== Naming conventions ==
The official name was ''Deutsche Demokratische Republik'' (German Democratic Republic), usually abbreviated to ''DDR''. Both terms were used in East Germany, with increasing usage of the abbreviated form, especially since East Germany considered West Germans and West Berliners to be foreigners following the promulgation of its second constitution in 1968.
West Germans, the western media and statesmen purposely avoided the official name and its abbreviation, instead using terms like
''Ostzone'' (The Eastern Zone), ''Sowjetische Besatzungszone'' (Soviet Occupation Zone; often abbreviated to ''SBZ''), and ''sogenannte DDR'' (so-called GDR).〔The last division: a history of Berlin, 1945–1989, Ann Tusa, p.73〕
The center of political power in East Berlin was referred to as ''Pankow''. (The seat of command of the Soviet forces in East Germany was referred to as Karlshorst.〔)
Over time, however, the abbreviation ''DDR'' was also increasingly used colloquially by West Germans and West German media.〔The use of the abbreviation ''BRD'' (FRG) for West Germany, the ''Bundesrepublik Deutschland'' (''Federal Republic of Germany''), on the other hand, was never accepted in West Germany since it was considered a political statement. Thus ''BRD'' (FRG) was a term used by East Germans, or by West Germans who held a pro-East-German view. Colloquially, West Germans called West Germany simply "Germany" (reflecting West Germany's claim to represent the whole of Germany) or, alternatively, the ''Bundesrepublik'' or ''Bundesgebiet'' (federal republic, or federal territory, respectively), referring to the country, and ''Bundesbürger'' (federal citizen()) for its citizens, with the adjective, ''bundesdeutsch'' (federal German).〕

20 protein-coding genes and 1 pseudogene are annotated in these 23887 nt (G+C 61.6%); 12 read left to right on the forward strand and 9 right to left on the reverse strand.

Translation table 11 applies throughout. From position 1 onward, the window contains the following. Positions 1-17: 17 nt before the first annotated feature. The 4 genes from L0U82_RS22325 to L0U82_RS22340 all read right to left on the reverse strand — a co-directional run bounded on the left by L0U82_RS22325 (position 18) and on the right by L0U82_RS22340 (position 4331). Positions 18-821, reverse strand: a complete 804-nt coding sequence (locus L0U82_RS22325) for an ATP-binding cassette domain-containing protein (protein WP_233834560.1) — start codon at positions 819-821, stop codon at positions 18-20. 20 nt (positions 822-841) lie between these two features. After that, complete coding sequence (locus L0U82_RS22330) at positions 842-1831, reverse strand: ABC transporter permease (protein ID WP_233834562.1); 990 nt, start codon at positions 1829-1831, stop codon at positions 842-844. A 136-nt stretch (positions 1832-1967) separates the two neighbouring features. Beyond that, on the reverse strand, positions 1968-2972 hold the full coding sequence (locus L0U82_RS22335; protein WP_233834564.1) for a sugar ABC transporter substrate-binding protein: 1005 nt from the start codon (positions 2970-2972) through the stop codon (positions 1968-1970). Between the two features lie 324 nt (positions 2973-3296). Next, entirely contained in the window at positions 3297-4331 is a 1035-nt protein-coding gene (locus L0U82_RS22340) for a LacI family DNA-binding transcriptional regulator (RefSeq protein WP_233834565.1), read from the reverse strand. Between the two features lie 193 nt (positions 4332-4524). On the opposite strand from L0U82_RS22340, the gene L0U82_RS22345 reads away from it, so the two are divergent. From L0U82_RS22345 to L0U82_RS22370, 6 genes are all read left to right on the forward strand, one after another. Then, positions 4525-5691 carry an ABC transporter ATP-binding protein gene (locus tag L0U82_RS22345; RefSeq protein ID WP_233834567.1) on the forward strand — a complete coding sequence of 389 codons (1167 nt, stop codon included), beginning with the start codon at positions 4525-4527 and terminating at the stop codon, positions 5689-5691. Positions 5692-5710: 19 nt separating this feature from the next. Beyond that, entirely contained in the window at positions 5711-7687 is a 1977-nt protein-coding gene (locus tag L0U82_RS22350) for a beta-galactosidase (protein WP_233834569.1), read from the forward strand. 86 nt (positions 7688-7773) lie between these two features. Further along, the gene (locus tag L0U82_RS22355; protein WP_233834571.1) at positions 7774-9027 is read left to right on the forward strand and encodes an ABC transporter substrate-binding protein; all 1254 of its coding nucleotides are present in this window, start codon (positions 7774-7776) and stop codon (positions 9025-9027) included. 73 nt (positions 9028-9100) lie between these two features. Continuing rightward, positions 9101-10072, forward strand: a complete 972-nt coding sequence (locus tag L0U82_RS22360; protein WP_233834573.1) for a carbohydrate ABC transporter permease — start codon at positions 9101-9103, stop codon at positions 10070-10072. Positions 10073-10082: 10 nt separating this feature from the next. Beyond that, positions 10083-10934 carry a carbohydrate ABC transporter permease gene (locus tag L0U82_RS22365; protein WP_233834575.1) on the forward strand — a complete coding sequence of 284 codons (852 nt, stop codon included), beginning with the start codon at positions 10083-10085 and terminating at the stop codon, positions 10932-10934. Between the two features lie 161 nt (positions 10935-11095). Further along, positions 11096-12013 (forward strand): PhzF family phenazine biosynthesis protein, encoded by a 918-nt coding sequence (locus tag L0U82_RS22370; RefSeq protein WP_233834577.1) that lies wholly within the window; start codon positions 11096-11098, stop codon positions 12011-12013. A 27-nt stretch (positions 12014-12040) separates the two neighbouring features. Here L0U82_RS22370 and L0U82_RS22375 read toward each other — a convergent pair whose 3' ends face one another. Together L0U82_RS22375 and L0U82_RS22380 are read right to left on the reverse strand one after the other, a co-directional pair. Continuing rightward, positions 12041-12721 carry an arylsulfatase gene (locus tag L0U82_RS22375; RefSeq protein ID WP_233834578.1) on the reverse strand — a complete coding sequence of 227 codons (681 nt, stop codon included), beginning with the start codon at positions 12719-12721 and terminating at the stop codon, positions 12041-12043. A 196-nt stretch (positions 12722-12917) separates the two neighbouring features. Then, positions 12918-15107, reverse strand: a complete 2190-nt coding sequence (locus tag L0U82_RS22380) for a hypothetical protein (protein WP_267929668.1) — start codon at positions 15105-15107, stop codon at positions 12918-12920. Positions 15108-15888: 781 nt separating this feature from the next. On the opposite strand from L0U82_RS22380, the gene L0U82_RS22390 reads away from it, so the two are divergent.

The term ''Westdeutschland'' (West Germany) when used by West Germans was almost always a reference to the geographic region of Western Germany but not to the area within the boundaries of the Federal Republic of Germany. However, this use was not always consistent, as, for example, West Berliners frequently used the term ''Westdeutschland'' to denote the Federal Republic. Before World War II, ''Ostdeutschland (''eastern Germany) was used to describe all the territories east of the Elbe (East Elbia), as reflected in the works of sociologist Max Weber and political theorist Carl Schmitt.〔Cornfield, Daniel B. and '' ''Hodson, Randy'' ''(2002).'' Worlds of Work: Building an International Sociology of Work. ''Springer,'' ''p. 223. ISBN 0306466058〕〔''(Östereichische Zeitschrift für Soziologie )'', by Michael Pollock. Zeitschrift für Soziologie; ZfS, Jg. 8, Heft 1 (1979); 50-62. 01/1979 〕〔Baranowsky, Shelley (1995). ''The Sanctity of Rural Life: Nobility, Protestantism, and Nazism in Weimar Prussia. ''Oxford University Press, pp. 187-188. ISBN 0195361660〕〔Schmitt, Carl (1928). ''Political Romanticism.'' Transaction Publishers, Preface, p. 11. ISBN 1412844304〕〔''Each spring, millions of workmen from all parts of western Russia arrived in eastern Germany, which, in political language, is called East Elbia.'' from ''The Stronghold of Junkerdom'', by George Sylvester Viereck. Viereck's, Volume 8. Fatherland Corporation, 1918〕